Commonly misunderstood/misapplied terms, part 6.

  • Overload. When you're working with circuit protection devices, keep clear in your mind what this term means. Don't confuse an overload with a fault. They aren't the same thing, and protection against one isn't necessarily protection against the other. Overload means operating equipment in excess of its normal, full-load rating (or pulling more current through a conductor than its ampacity permits), when sustaining this long enough would result in damage or dangerous overheating.
  • Plenum. If you don't understand the layout of the air distribution system in a structure, you could inadvertently run non-plenum-rated cable in a plenum. A plenum doesn't have to be enclosed in sheet metal. The inside space of a wall might be a plenum. An example is the "in the wall" cold air return commonly used in residential dwellings. If an air duct connects to a chamber (or compartment), then that chamber is a plenum.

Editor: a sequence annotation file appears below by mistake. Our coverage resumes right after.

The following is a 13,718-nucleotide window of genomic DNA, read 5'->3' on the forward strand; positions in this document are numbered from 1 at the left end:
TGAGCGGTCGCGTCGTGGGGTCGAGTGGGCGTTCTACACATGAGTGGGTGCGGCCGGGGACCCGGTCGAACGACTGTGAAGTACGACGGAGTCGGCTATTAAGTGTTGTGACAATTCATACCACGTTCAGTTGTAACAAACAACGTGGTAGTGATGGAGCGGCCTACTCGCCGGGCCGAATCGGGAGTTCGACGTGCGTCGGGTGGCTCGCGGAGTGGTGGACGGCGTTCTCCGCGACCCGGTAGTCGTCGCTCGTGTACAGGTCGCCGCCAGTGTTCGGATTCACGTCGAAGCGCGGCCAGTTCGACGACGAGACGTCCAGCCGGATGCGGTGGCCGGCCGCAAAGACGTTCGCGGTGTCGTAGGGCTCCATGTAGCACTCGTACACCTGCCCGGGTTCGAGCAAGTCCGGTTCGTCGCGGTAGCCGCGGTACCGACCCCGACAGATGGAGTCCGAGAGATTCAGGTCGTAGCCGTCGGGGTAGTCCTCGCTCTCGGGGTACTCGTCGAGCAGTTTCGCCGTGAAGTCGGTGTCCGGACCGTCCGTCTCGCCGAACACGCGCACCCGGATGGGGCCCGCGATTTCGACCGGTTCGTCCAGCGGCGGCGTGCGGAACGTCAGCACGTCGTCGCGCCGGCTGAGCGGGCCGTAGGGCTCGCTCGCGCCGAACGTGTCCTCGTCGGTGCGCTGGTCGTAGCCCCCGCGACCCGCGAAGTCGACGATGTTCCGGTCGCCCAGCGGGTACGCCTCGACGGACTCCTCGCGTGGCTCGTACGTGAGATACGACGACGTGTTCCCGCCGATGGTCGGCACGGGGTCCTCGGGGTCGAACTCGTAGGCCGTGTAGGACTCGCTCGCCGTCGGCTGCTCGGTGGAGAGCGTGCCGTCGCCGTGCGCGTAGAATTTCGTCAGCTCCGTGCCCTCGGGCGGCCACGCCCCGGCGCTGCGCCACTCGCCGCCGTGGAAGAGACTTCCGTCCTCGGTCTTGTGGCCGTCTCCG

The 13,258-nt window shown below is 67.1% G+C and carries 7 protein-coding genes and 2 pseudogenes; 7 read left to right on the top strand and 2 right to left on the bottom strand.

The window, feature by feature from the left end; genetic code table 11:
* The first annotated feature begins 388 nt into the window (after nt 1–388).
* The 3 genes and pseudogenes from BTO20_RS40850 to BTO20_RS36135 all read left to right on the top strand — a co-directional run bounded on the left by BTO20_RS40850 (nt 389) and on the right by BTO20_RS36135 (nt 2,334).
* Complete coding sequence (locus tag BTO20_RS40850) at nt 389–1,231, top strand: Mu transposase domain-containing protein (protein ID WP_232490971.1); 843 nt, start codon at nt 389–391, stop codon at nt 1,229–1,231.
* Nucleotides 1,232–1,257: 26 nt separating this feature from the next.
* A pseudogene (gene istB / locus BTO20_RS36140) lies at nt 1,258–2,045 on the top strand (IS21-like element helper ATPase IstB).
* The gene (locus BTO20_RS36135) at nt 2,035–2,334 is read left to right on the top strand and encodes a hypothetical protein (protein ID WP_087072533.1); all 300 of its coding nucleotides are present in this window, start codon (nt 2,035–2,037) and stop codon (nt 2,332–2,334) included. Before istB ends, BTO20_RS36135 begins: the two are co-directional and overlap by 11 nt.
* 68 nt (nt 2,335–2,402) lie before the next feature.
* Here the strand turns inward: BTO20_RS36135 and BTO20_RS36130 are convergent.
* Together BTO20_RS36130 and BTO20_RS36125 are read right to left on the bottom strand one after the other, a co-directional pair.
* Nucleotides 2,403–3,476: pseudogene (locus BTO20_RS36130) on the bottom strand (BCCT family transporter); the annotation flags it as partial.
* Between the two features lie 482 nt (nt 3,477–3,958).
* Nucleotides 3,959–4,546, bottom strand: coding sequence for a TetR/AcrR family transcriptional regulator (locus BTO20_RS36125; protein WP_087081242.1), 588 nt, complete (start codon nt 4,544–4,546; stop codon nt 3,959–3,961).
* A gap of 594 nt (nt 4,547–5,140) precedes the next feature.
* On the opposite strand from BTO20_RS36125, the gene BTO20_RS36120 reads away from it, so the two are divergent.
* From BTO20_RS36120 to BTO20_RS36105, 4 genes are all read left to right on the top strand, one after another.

• Qualified person. Being given a task and being qualified to do it aren't the same thing. Nobody wants a botched job or an industrial accident, so speak up if you don't have the skills, knowledge, and safety training a particular task requires. Some tasks may require equipment-specific knowledge. Evaluate each assignment to ensure you’re qualified to do it.